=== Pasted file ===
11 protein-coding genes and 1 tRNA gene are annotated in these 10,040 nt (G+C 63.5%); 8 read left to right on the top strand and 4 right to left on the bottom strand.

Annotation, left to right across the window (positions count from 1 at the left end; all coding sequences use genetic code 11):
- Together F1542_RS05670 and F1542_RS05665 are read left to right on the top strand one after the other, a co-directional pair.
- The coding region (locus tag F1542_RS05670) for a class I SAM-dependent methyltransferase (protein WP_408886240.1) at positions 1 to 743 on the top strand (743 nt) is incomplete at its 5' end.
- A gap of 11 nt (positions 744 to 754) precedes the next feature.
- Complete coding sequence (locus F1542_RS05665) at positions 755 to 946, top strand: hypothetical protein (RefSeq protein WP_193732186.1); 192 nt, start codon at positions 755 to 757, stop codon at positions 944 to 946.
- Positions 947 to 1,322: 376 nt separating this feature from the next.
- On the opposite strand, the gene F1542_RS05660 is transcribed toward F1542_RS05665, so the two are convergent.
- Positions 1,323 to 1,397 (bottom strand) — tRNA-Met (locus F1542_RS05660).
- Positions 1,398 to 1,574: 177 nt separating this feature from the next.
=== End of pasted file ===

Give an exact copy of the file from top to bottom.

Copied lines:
11 protein-coding genes and 1 tRNA gene are annotated in these 10,040 nt (G+C 63.5%); 8 read left to right on the top strand and 4 right to left on the bottom strand.

Annotation, left to right across the window (positions count from 1 at the left end; all coding sequences use genetic code 11):
- Together F1542_RS05670 and F1542_RS05665 are read left to right on the top strand one after the other, a co-directional pair.
- The coding region (locus tag F1542_RS05670) for a class I SAM-dependent methyltransferase (protein WP_408886240.1) at positions 1 to 743 on the top strand (743 nt) is incomplete at its 5' end.
- A gap of 11 nt (positions 744 to 754) precedes the next feature.
- Complete coding sequence (locus F1542_RS05665) at positions 755 to 946, top strand: hypothetical protein (RefSeq protein WP_193732186.1); 192 nt, start codon at positions 755 to 757, stop codon at positions 944 to 946.
- Positions 947 to 1,322: 376 nt separating this feature from the next.
- On the opposite strand, the gene F1542_RS05660 is transcribed toward F1542_RS05665, so the two are convergent.
- Positions 1,323 to 1,397 (bottom strand) — tRNA-Met (locus F1542_RS05660).
- Positions 1,398 to 1,574: 177 nt separating this feature from the next.